Gerard’s survey is really interesting. SHARE collects good data on asset and wealth, which is not surprising given who put SHARE together. But Karl makes a great point about the type of survey needed, and what is great is how innovative the survey directors of these studies are around innovation of measurement of core concepts – consumption, assets, wealth. The recent work by Martin Browning, Olympia Bover and others points the way – all based on innovations using these datasets as labs. It must be sensible – even in current times – to propose to the CSO that such a survey is well worth doing in Ireland and it is one survey that lends itself to web based platforms.

Not sure I agree with the central point in this blog entry.

1) Ex post, whether there were any net savings going on during this period will depend on how far the property market still has to fall. It’s all well and good to be putting away €25, but if you are borrowing €100 at the same time to buy an asset nominally valued at €100, this only represents net savings if the €100 gets spent on an asset which loses less than 25% of its value.

2) Now let’s imagine the house falls in value to €50 (ie what it was really worth all along) In this case it is not the poor schmiel who overpaid for a semi-detatched palace in Hunters Wood who is guilty of the “conspicuous consumption” McWilliams and Lee are on about, but rather the person who sells him the land. However, that is a distributional detail – the aggregate effect is the same; namely that the economy borrowed €50 and only saved €25. That seller has real cash in his hand (hence a balance sheet in the black), but as soon as he starts spending it on imports, the Irish economy is plunged into net indebtedness.

3) The fact that our banks are illiquid and our sovereign bonds are being bought by foreigners (at a steep rebate) suggests to me that those nominal savings were illusory in the way described above. After all, if we had saved so much over this period, where is the money now?

4) A more likely story is that we borrowed foreign money on international markets to (over)pay for Irish land. The sellers of this land spent a too high proportion of the proceeds on imports (Zara dresses and Mercedes Benzes), and when the sands of property wealth blow away, core indebtedness is exposed.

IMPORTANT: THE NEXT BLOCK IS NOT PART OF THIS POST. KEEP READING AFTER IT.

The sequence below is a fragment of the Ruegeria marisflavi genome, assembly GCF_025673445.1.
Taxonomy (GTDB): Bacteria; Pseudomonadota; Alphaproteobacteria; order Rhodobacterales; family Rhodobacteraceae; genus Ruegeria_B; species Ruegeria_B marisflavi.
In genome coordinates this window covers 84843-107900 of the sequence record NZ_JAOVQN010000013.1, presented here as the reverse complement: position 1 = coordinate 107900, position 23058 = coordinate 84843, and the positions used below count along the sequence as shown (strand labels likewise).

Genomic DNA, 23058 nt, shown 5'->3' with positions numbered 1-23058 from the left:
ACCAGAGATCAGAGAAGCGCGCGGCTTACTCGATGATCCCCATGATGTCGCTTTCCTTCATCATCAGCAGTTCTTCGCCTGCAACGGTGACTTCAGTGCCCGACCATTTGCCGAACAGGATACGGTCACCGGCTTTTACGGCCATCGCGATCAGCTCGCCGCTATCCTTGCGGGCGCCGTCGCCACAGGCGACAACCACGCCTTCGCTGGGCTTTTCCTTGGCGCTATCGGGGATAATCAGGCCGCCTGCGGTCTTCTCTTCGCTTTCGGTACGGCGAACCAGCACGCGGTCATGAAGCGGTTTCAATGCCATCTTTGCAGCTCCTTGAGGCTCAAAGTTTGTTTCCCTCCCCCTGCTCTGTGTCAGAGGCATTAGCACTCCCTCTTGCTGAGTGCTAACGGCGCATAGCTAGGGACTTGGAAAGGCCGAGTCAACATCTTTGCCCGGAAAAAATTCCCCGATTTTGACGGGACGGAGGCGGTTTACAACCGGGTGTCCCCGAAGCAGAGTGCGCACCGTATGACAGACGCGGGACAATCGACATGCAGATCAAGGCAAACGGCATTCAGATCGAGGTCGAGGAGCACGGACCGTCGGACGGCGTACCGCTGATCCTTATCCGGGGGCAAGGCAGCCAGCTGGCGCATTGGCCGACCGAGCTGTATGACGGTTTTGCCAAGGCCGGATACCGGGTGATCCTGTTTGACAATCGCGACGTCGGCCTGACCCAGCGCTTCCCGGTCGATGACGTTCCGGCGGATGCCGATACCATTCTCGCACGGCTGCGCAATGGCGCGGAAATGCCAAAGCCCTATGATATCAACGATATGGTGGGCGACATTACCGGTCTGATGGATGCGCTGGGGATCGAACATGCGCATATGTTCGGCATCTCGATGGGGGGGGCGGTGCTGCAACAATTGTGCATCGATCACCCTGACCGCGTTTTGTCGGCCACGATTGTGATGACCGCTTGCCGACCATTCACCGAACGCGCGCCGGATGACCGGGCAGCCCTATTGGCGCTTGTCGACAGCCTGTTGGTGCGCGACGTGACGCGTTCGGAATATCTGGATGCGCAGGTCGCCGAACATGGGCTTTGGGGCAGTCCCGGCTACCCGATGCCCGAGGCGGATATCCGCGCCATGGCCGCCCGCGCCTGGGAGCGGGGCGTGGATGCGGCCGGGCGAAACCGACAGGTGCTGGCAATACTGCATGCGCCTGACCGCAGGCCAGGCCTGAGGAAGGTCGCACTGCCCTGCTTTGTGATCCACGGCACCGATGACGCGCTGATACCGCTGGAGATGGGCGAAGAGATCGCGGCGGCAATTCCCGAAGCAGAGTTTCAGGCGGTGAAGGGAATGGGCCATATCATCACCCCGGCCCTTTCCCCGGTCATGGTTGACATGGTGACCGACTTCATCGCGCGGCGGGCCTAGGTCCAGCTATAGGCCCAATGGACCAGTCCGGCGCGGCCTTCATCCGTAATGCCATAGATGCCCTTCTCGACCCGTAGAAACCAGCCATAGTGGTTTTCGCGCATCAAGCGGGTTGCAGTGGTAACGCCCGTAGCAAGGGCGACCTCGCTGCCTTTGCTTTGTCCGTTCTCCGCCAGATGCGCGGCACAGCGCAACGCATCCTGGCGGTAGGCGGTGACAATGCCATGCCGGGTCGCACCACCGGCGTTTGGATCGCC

5) In any case, I think it will be impossible to get a true sense of where the fault lines of the Celtic Tiger should be drawn (on issues as wide-ranging as bank solvency, fiscal balance, private indebtedness), until we know how far and how deep the property market will fall. Our fate is inextricably linked to the ever-crumbling housing market.

Quick response to Graham’s comment. When I say saving I am referring to the traditional national income account concept: Irish people did not spend all of their househould disposable income. Whether the savings were well invested is questionable but that there was saving is a fact.

Graham is on the money though. We both saved from income a-la-Karl and borrowed through the banks to acquire assets in Ireland and abroad now worth substantially less than we paid. Aside entirely from the deterioration in credit availability, the decline in net worth supports a smaller national balance sheet, and hence the inevitable de-leveraging evident in BOP turnaround and in the money and credit aggregates.

Taking Gerard’s slides am I right in reading that 47% of people in the survey have no debt at all or was that just a particular group. I get a little tired of the “we all borrowed, we all spent like crazy, we’re all doomed” etc. The fact is we didn’t all do this at all. I have no debt, my house is paid off. (By the way I’m the same age as Brian Lucey!). Some of us did see this coming.